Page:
Drink 1: Americano
This is my staple before meal drink. It's light. It opens my palate. It won't compete with other flavors and it's one where I can sip it at any speed I like and on a hot day, it is truly refreshing. This drink was the first drink ever ordered by James Bond in Ian Flemming's novel, Casino Royale. I adore Campari so I knew I'd need that in my first drink as it is an aperitif. For the vermouth, I would prefer Vya, a new, Californian made, line of Vermouth. I might take it with regular soda, but I would prefer it with Perrier. It is worth mentioning that during the entire meal I would like a side of ice water. 

Appetizer: Cheese and Meat Plate
To follow up with the last bits of my cocktail, I would like to consume an array of cured meats and fine cheeses. I know I would require some prosciutto, ideally thin-sliced prosciutto de parma. Some of the meats must be a bit spiced, some properly made pepperoni, salami, or bologna. One of the greatest slices I've eaten recently was actually of duck prosciutto so I'd like a few slices of that, but not too many as it's quite rich. I'd like a bit of Roquefort, sheep's blue cheese, but again not too much. In contrast, I believe that some smoked brie or Pierre Robert would be in order. We may as well throw in some goat's milk cheese as well, some bucheron perhaps. Naturally, there would be a few other compliments such as candied walnuts and spicy stone mustard, along with bread, oil, and jam.

Drink 2 and 3: Sazerac & Fruh Kolsch
As I move from lighter flavors of cheese to some stronger flavors I opted for my ultimate favorite cocktail and a good all day drinking beer. Yes, a bit of double fisting here, but I would be sitting and having water as well. The Sazerac is really a favorite cocktail if I know I have a competent bartender tending to me. It's supposedly the first cocktail truly invented in the United States though there is much dispute over this. The original recipe supposedly called for cognac, and then started being cut with rye, until eventually it just became a rye whiskey cocktail, which is how I like it. I like Dad's Hat Rye with Grande Absente for the rinse. 

Fruh holds a special place in my heart as the first drink I ever had technically legally. Sorry, Herr Goetz but I had a few beers when I was on the school exchange in Germany. It was in violation of the school regulations, but it was worth it. A group of us students went out with the German students to Rhein Park and we drank. We got a case of Fruh and of something else, Spaten or Becks. I'd had plenty of beer before, even wine, and a few liquors. But there was something about that beer that made me feel good. This was the first where I really felt like that there was nothing wrong with it. We didn't have to hide it from anybody. I looked for this beer everywhere when I came to be of age in the United States to no success. It is in no way the best beer I've ever had, but it's a simple true pleasure. One particularly bad day I found myself at a bar and they had Fruh on draft. As I was drinking that beer all the awful things that were happening fell away.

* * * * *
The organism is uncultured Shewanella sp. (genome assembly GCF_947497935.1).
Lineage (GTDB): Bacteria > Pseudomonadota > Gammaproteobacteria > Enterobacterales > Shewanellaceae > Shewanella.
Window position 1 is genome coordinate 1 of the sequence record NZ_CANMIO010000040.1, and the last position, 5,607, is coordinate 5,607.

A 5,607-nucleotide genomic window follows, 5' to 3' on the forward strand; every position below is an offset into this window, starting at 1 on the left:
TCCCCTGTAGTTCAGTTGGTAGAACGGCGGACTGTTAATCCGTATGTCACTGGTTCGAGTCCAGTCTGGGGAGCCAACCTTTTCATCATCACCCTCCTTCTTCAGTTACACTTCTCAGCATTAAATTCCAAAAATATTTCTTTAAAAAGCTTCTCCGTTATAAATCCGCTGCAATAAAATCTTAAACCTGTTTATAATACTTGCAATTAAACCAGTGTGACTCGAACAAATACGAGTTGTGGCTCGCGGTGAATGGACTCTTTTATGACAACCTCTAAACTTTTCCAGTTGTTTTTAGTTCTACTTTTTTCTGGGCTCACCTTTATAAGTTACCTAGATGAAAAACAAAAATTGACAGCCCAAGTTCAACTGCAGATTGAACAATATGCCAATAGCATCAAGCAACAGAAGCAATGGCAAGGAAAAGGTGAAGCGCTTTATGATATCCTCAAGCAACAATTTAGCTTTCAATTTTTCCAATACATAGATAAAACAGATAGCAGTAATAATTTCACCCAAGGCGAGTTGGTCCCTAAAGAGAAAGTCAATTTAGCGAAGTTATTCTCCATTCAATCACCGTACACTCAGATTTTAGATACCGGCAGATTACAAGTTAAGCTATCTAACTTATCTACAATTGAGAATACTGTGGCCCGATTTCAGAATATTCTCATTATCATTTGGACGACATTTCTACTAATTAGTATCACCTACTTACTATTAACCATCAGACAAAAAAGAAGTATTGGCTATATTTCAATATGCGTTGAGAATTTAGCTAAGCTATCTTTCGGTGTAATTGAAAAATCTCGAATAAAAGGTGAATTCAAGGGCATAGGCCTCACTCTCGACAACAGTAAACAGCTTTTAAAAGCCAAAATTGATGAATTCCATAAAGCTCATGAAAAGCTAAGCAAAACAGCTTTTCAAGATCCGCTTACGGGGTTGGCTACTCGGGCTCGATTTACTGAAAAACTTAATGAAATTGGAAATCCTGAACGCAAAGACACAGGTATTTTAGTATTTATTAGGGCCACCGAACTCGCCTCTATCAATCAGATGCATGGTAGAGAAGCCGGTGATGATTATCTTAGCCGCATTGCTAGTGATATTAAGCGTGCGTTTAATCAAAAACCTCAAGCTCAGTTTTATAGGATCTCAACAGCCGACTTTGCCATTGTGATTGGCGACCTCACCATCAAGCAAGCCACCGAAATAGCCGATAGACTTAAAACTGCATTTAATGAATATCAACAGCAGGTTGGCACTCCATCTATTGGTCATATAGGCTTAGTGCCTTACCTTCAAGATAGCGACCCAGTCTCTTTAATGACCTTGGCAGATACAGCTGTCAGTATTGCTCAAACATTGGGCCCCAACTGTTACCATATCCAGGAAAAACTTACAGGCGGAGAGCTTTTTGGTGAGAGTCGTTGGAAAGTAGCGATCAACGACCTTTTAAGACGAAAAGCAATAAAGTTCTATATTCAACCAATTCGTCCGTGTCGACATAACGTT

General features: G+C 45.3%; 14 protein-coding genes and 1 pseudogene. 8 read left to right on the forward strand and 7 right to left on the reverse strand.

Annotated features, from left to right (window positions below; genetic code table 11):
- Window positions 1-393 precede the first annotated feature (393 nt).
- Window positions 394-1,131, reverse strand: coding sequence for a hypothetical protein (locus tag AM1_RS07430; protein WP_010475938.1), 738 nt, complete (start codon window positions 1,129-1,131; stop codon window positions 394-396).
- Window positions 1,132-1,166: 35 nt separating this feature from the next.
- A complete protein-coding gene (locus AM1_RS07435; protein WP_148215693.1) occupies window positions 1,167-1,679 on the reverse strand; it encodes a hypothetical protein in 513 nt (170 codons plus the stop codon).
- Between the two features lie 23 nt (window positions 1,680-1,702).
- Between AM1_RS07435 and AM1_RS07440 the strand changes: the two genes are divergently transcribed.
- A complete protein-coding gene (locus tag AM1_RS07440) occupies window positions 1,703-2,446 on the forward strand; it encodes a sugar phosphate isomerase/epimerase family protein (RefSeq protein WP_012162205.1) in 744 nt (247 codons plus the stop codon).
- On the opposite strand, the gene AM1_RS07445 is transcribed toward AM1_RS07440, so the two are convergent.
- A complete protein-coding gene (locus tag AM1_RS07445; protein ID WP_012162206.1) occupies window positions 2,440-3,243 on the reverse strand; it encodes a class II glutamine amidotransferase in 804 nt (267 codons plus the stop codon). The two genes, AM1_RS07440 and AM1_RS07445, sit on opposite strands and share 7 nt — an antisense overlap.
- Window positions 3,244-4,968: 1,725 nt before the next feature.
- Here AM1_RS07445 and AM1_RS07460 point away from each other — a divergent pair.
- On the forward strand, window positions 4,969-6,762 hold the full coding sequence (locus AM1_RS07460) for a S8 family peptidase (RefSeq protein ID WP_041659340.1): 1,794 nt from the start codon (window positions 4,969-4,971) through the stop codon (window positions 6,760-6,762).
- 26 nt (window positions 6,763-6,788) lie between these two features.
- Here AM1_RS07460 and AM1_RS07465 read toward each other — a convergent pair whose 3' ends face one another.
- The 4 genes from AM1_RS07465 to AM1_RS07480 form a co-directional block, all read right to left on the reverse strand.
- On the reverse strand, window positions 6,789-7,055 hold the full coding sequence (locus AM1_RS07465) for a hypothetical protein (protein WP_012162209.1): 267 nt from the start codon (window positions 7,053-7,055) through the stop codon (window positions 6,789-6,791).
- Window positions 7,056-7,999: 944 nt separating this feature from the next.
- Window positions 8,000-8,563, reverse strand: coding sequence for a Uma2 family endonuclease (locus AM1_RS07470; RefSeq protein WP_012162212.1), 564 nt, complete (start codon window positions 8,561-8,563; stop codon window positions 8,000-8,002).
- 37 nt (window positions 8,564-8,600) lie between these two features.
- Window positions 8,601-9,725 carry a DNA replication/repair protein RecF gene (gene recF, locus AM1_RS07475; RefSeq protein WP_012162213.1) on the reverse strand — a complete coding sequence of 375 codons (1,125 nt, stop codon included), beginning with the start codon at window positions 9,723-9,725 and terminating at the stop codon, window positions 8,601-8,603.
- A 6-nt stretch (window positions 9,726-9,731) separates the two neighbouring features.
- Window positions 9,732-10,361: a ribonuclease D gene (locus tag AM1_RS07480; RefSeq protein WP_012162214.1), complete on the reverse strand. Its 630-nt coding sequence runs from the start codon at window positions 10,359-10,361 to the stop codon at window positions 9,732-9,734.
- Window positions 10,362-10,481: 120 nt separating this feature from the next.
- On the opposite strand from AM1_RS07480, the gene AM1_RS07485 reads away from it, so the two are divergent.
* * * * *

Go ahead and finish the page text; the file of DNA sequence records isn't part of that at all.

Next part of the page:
Entree: Surf and Turf with Potatoes and Mac 'n' Cheese
You can never go wrong with two premium pieces of meat. Steak is one of those things that pair well with the heartier cheeses and my new refreshments. One of my favorite meals at my old job was a 9-ounce steak cooking in its own bloody juices topped with a disk of melted soft cheese, I forget which one at this time and a few potato medallions cooked in what I recall being duck fat. Like Uma Thurman in Pulp Fiction, I typically take my steak bloody as hell. To pay homage to the song of a dear friend, I think I'd have a porterhouse. Though I'd take it pan-roasted to medium rare with butter and light seasoning. A really wet steak would not be best paired with my other dishes and sides.

I have a long-standing love of lobster. I remember being a boy and cooking live lobsters with my parents. My cat would fight them and my father would try to recreate the scene from Naked Gun 2 1/2. I remember visiting Cape Cod in the summers as a child and eventually coming to love ripping apart and eating the messy treat. A bit of melted butter to pair with a split lobster tail and two big fat cracked claws is all I could ask for were it to be paired with a steak as well. I imagine a 2-pound lobster would suffice for this.

I debated a long time what side or sides I would want with this main course. Potatoes were what came so naturally, it was almost a cliche. Baked potatoes were never my style. Roast potatoes in duck fat would easily be my ideal, but I always like mashed potatoes too. So I decided to have both. A half dozen or so baby potatoes split and fried to give them a nice crisp snap. Naturally, a little salt and pepper, possibly rosemary.